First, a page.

Chile, Brazil and Mexico Dominate Our Comparison of Leading B-Schools
By Clayton Browne
Human capital has long been a major issue for outsourcers looking to establish operations in Latin America, but the issue usually mentioned is a dearth of technical employees (outside of a few hot spots like Monterrey, Guadalajara, São Paolo and Santiago). However, as outsourcing operations have expanded over the last couple of years, global employers across a wide range of fields are also reporting difficulties in finding high-level, well-educated management employees (typically MBAs or equivalent) in Latin America.
Until recently, larger companies generally either hired local business management who had earned their MBAs at US or European universities or brought in their own management employees, but the scale of the demand is making this model more and more impractical, and employers are having to turn to locally-educated business and management talent.
Government and business leaders in Latin America are well aware that their educational systems are not producing enough highly-qualified graduates to meet the demands of employers, and have developed various initiatives over the last few years to improve education at all levels. An especially big push has been made to improve human capital through upgrading secondary and post-secondary educational institutions in the more rapidly developing areas like Brazil, Mexico, Chile and Argentina, and not surprisingly educational institutions in these countries dominate the top MBA program rankings.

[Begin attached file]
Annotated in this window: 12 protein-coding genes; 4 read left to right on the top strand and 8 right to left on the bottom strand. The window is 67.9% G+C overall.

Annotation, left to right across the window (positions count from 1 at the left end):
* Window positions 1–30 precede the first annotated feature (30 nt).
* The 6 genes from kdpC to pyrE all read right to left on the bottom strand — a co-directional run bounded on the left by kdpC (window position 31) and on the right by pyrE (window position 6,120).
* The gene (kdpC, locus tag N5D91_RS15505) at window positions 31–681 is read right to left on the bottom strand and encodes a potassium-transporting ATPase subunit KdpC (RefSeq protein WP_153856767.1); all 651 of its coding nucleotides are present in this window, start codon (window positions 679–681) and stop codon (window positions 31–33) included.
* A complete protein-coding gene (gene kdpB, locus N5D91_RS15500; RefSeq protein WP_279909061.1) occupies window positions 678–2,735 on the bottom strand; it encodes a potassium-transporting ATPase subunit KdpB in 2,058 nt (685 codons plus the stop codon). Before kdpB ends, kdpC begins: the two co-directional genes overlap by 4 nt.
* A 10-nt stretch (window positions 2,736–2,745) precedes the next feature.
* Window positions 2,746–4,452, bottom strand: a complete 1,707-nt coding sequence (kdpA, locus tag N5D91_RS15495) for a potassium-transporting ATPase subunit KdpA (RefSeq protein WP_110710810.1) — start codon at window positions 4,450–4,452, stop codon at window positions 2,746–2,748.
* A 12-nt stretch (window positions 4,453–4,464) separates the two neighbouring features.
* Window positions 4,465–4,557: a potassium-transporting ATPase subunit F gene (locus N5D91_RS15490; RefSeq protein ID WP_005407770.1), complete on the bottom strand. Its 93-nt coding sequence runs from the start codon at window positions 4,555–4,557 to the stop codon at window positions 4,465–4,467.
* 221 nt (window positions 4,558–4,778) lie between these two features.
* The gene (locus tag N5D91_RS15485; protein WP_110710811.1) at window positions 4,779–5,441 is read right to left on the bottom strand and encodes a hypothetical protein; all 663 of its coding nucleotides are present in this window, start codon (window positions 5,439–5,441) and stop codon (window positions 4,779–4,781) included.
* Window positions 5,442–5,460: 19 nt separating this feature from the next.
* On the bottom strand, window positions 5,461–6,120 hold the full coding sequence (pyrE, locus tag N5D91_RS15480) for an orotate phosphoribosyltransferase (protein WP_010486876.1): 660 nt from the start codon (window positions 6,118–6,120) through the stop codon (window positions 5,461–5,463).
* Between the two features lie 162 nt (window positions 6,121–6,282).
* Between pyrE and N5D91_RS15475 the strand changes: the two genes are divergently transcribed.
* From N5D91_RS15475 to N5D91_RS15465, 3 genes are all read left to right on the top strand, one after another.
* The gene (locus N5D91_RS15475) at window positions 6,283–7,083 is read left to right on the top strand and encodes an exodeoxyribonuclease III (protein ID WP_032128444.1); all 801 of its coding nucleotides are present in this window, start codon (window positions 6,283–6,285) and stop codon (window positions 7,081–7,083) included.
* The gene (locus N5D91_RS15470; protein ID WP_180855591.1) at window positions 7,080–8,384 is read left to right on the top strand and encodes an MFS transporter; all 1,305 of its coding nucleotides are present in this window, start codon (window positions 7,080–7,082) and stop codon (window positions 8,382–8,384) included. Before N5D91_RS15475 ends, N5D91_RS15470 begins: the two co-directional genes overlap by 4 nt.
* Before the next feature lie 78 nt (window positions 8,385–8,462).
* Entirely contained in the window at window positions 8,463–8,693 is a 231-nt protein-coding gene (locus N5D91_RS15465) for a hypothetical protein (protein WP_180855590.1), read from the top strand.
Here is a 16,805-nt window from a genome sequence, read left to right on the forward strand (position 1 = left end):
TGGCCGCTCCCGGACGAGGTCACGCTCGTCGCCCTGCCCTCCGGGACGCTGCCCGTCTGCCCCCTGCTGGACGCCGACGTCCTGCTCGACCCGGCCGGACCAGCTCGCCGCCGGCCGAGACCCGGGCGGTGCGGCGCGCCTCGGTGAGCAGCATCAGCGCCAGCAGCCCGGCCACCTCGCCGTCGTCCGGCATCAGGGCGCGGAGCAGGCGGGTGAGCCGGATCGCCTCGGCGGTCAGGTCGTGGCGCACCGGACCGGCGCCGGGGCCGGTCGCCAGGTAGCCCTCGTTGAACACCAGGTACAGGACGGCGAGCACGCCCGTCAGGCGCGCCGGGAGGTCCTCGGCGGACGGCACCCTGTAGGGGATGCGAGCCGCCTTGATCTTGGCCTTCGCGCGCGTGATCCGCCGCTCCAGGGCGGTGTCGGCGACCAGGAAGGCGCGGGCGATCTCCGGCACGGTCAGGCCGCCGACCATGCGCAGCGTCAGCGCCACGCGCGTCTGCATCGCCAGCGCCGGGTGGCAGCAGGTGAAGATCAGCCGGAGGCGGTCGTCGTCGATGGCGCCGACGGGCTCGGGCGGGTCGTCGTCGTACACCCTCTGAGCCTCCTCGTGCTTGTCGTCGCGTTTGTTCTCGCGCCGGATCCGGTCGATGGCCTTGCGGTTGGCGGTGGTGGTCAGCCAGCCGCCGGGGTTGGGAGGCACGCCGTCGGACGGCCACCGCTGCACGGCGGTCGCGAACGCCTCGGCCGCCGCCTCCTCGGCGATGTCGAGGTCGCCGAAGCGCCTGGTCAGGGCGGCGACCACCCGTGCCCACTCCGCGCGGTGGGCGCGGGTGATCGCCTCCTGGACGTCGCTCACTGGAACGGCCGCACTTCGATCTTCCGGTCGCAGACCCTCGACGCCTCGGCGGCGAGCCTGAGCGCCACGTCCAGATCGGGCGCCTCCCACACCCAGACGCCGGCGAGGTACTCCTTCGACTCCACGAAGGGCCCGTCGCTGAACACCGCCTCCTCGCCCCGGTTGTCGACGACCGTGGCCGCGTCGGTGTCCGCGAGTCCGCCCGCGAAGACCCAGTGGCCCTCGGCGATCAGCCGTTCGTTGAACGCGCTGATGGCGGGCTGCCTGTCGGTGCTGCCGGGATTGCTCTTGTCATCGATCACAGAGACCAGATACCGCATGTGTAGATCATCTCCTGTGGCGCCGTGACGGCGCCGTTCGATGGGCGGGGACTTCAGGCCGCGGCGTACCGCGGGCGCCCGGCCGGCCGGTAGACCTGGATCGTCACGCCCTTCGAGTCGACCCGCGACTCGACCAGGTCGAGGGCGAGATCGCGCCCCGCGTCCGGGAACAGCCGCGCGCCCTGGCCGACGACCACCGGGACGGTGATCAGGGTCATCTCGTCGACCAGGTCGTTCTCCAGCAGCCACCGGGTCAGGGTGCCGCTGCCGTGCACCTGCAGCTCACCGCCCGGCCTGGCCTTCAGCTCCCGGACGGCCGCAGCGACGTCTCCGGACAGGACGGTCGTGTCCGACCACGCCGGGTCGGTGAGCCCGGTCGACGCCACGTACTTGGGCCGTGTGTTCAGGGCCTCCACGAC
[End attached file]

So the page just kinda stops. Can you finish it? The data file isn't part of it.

The list of six of the top Latin American MBA programs presented below is taken from the QS Global Business Schools Report 2012 and reflects 2011 statistics. These rankings are derived from questions posed to over 2000 employers who hire graduating MBAs, and reflect their current opinions. It should be noted that only 10 Latin American business schools made the global top 200 list. Also keep in mind that these ratings are subjective and should not be construed as a recommendation of a specific institution over another.
1. Pontificia Universidad Católica de Chile
Pontificia Universidad Católica de Chile has five campuses (four in Santiago) and enrolls over 20,000 students annually. PUC was founded in 1888 and has been in a leadership position in offering research and graduate programs among Chilean universities for many years. PUC has developed into national center for research and academic programs in social science, natural sciences, economics, agriculture, philosophy and fine arts. PUC has also developed a strong business program over the last few years, and has vaulted from 9th place to first place among Latin American MBA programs in just two years (from 2011 to 2012 it moved up seven places from 8th to first).
2. Business School São Paolo